Using Concrete Data to Create Search Engine-Friendly Content
Let’s say I want to write service-related content for my client and found via SEMrush that oil change keywords have particularly high volume.
I cross-referenced with AdWords’ Keyword planner and found that “oil change near me” and other semantic searches and long-tail keywords seemed to have more volume in the location I entered. Armed with data, I visited Answer the Public and found a variety of question-based keywords users were inquiring search engines about, including:
- where to get oil change
- can oil change affect gas mileage
- when best to change oil
- are oil change places open on sunday
- how oil change
Now that I have some hard data, what do I do with it? Spoiler alert: the answer is the weird double hat metaphor I used earlier. Combine the left and right sides of your brain!
So we know that oil changes seem to be a high-priority search in terms of service related content, but we also want to make content that’s specific to our dealership’s area (because of searches like “oil change near me”). People clearly seem to be trying to be looking for places to get oil changes in their area as well as general information on oil change upkeep, so let’s start from there. Based on our findings, we could:
- Create a conquest landing page about why choosing a dealership is a better choice than service competitors like Jiffy Lube.
- Create a blog walking users how to change their oil and end by offering options to those in your area who need further advice/assistance.
And these are just a few ideas based on our research! But whatever we choose, we want to rely on our data and optimize for SEO with relevant keywords (depending on the page, you might want to do more extensive keyword research), compelling meta, and good internal linking structure so search engines can find and crawl your page. It’s important that technical SEO comes into play so you can ensure that you’re offering a good user experience – this will affect how Google judges your content.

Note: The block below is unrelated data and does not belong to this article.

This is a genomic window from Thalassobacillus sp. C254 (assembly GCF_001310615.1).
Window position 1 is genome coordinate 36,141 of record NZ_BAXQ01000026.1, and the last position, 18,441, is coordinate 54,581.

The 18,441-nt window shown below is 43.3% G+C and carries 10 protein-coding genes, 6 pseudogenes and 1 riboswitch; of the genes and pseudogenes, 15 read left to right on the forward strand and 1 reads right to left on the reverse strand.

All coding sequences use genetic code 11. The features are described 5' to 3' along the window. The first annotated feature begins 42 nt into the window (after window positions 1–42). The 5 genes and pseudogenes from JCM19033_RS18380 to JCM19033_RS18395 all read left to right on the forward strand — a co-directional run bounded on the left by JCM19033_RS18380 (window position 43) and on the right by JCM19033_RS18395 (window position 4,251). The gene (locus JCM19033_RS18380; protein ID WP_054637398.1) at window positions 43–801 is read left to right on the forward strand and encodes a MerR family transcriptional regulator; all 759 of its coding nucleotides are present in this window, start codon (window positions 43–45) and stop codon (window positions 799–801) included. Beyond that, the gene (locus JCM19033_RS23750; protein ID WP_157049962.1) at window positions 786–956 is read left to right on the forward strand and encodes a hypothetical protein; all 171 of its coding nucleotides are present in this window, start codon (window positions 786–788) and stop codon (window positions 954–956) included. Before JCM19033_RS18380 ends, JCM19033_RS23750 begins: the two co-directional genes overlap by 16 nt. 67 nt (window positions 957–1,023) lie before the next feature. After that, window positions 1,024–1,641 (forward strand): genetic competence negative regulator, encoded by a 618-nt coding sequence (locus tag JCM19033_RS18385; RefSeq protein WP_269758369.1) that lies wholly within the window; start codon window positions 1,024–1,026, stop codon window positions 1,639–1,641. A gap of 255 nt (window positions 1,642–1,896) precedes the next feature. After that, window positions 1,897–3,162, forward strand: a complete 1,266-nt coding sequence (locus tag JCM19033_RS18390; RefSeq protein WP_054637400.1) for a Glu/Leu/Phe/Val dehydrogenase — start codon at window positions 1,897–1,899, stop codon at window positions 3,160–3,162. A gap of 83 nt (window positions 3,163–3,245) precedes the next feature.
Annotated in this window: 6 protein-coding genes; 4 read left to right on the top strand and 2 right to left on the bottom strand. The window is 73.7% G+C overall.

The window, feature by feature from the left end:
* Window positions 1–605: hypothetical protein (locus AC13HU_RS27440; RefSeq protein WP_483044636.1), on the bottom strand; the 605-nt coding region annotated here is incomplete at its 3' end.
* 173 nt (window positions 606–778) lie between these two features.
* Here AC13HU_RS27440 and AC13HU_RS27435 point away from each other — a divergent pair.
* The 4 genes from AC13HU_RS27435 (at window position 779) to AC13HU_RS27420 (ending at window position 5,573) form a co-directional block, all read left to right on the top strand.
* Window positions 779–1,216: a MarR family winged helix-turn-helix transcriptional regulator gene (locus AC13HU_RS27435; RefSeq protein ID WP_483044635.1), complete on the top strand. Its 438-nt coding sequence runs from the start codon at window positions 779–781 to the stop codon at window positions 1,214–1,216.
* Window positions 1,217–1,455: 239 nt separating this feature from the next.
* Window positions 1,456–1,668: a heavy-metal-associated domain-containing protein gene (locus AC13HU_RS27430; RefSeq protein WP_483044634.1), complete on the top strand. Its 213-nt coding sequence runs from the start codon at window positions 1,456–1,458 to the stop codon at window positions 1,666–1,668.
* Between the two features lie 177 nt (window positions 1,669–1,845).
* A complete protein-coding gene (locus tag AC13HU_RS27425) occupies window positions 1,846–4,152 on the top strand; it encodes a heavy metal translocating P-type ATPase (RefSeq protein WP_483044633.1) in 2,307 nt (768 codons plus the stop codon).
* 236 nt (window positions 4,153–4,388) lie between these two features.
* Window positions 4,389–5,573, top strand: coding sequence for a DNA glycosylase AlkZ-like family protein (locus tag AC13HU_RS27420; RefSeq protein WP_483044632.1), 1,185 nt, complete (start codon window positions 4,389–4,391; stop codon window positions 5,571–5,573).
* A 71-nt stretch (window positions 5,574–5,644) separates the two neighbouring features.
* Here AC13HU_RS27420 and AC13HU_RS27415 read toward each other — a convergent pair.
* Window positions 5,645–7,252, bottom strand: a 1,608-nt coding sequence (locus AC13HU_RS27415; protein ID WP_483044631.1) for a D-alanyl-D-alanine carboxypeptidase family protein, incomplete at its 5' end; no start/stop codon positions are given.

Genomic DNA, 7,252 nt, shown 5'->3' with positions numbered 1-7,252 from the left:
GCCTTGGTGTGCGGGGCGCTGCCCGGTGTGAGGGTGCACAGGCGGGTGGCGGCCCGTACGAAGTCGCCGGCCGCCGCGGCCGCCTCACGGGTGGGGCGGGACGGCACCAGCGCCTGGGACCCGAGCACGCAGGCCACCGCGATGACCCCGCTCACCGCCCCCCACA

So We Do Some Research and Publish a Page… Is That It?
Again, yes and no. As in, technically yes, but the internet is forever and you need to commit to upkeep! Once a page lives on the interwebs, tracking a page’s performance via Google Analytics and Google Search Console will continue to give you insight on how much Google likes your page and if users are actually finding and visiting it. While content may be key, ongoing optimization of that content over time will help you further understand what both people and search engines want to see.
The takeaway? By optimizing content for search engines, you’re actually helping your users by providing the with content they can easily access. Google used its monumental, scary computer brain to put content in front of someone’s eyeballs in the SERPs because it analyzed the searcher’s intent as well as the answers you were providing, and voila – search engine magic!
So, don’t fret like I did in my early days – we aren’t foregoing writing for humans to appease the robot overlords (at least not yet, anyway). Creating content these days is all about providing easily accessible info that answers user’s intent, so learning more about how people and search engines interact is always worthwhile – and crucial – to content marketing.